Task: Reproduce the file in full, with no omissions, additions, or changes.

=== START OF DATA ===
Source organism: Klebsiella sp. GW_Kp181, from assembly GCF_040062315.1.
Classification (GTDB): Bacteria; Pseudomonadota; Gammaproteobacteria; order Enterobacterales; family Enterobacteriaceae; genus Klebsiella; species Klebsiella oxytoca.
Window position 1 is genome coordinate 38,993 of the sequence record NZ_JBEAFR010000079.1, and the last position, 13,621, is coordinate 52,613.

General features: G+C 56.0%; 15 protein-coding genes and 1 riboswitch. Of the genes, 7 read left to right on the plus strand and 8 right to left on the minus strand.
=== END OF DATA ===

Source organism: Klebsiella sp. GW_Kp181, from assembly GCF_040062315.1.
Classification (GTDB): Bacteria; Pseudomonadota; Gammaproteobacteria; order Enterobacterales; family Enterobacteriaceae; genus Klebsiella; species Klebsiella oxytoca.
Window position 1 is genome coordinate 38,993 of the sequence record NZ_JBEAFR010000079.1, and the last position, 13,621, is coordinate 52,613.

General features: G+C 56.0%; 15 protein-coding genes and 1 riboswitch. Of the genes, 7 read left to right on the plus strand and 8 right to left on the minus strand.